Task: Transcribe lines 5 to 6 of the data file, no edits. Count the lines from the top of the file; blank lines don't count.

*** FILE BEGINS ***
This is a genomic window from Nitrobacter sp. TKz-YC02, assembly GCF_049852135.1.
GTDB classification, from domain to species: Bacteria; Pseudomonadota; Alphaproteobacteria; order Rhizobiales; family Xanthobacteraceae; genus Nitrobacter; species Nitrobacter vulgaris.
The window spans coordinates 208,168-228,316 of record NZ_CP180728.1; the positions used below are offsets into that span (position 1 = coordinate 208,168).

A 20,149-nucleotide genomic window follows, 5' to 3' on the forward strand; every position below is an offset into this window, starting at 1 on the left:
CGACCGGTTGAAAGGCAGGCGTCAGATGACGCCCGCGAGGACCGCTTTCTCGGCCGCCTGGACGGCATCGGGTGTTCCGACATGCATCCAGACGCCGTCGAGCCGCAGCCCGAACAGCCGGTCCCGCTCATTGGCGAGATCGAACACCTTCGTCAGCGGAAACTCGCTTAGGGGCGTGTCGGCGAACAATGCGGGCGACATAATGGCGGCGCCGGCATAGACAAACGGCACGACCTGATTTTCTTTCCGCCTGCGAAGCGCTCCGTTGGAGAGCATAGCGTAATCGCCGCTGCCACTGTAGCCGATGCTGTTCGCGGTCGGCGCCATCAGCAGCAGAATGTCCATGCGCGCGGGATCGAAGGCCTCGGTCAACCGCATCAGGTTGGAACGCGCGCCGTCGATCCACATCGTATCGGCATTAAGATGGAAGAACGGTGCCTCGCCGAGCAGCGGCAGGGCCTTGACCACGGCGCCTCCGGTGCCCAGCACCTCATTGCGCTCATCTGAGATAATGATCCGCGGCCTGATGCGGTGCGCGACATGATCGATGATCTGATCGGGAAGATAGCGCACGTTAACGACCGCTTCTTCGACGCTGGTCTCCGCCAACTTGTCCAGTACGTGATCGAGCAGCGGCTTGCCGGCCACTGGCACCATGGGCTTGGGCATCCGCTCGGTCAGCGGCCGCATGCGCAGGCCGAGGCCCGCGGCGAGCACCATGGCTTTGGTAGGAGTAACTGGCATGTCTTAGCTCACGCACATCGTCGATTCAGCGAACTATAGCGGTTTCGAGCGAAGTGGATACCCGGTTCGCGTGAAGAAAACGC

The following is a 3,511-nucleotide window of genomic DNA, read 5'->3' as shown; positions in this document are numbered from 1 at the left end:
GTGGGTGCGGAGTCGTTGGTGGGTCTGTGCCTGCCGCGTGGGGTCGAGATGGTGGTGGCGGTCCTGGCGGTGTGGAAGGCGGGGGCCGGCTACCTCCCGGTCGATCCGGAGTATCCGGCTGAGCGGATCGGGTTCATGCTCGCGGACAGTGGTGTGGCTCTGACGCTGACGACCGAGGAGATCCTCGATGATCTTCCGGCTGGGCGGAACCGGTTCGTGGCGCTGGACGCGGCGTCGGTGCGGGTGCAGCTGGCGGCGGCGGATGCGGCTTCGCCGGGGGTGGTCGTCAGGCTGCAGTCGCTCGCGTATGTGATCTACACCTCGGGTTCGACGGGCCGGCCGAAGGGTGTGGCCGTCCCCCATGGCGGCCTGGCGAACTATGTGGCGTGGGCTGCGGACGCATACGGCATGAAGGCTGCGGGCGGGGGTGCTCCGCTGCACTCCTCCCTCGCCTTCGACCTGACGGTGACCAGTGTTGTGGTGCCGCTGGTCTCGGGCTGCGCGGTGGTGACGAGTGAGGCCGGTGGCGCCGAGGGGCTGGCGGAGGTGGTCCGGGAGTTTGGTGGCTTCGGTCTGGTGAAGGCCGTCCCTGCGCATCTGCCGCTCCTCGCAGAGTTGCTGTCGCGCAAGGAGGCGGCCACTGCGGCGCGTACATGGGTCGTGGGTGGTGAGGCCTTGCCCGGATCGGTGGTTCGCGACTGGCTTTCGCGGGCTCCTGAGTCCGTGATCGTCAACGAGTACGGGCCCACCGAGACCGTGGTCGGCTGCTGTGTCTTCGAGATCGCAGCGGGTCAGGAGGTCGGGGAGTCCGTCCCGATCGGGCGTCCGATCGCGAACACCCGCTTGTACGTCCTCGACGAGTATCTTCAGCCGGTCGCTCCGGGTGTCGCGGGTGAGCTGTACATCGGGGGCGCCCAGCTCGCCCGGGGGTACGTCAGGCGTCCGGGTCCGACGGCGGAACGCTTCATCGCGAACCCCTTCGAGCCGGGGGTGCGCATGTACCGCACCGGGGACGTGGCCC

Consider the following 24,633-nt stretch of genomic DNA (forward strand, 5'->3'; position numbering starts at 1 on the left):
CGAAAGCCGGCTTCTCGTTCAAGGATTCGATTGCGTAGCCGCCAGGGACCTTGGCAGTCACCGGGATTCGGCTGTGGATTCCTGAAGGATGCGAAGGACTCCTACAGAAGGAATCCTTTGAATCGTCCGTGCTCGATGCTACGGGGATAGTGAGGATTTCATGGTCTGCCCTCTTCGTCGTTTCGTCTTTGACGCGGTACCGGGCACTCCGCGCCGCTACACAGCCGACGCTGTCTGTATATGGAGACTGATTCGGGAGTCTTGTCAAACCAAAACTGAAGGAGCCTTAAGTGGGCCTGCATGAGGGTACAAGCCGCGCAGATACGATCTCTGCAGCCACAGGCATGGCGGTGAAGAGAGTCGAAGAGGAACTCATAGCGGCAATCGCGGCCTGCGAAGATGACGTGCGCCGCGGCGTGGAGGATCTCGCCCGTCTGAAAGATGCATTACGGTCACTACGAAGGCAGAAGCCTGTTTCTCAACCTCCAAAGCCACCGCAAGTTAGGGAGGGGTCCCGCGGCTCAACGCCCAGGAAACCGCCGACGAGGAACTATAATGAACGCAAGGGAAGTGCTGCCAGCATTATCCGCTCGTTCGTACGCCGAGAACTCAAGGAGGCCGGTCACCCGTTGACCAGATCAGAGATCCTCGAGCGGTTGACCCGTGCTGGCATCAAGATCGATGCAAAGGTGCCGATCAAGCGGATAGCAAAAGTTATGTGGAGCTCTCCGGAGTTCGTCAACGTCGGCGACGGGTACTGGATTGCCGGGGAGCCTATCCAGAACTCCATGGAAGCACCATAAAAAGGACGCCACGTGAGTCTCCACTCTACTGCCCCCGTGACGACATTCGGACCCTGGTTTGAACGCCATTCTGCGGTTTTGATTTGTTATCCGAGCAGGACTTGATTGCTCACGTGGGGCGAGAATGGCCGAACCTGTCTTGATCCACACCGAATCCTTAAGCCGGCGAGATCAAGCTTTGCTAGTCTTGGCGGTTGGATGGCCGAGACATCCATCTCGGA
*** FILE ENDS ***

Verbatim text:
CGACCGGTTGAAAGGCAGGCGTCAGATGACGCCCGCGAGGACCGCTTTCTCGGCCGCCTGGACGGCATCGGGTGTTCCGACATGCATCCAGACGCCGTCGAGCCGCAGCCCGAACAGCCGGTCCCGCTCATTGGCGAGATCGAACACCTTCGTCAGCGGAAACTCGCTTAGGGGCGTGTCGGCGAACAATGCGGGCGACATAATGGCGGCGCCGGCATAGACAAACGGCACGACCTGATTTTCTTTCCGCCTGCGAAGCGCTCCGTTGGAGAGCATAGCGTAATCGCCGCTGCCACTGTAGCCGATGCTGTTCGCGGTCGGCGCCATCAGCAGCAGAATGTCCATGCGCGCGGGATCGAAGGCCTCGGTCAACCGCATCAGGTTGGAACGCGCGCCGTCGATCCACATCGTATCGGCATTAAGATGGAAGAACGGTGCCTCGCCGAGCAGCGGCAGGGCCTTGACCACGGCGCCTCCGGTGCCCAGCACCTCATTGCGCTCATCTGAGATAATGATCCGCGGCCTGATGCGGTGCGCGACATGATCGATGATCTGATCGGGAAGATAGCGCACGTTAACGACCGCTTCTTCGACGCTGGTCTCCGCCAACTTGTCCAGTACGTGATCGAGCAGCGGCTTGCCGGCCACTGGCACCATGGGCTTGGGCATCCGCTCGGTCAGCGGCCGCATGCGCAGGCCGAGGCCCGCGGCGAGCACCATGGCTTTGGTAGGAGTAACTGGCATGTCTTAGCTCACGCACATCGTCGATTCAGCGAACTATAGCGGTTTCGAGCGAAGTGGATACCCGGTTCGCGTGAAGAAAACGC

The following is a 3,511-nucleotide window of genomic DNA, read 5'->3' as shown; positions in this document are numbered from 1 at the left end: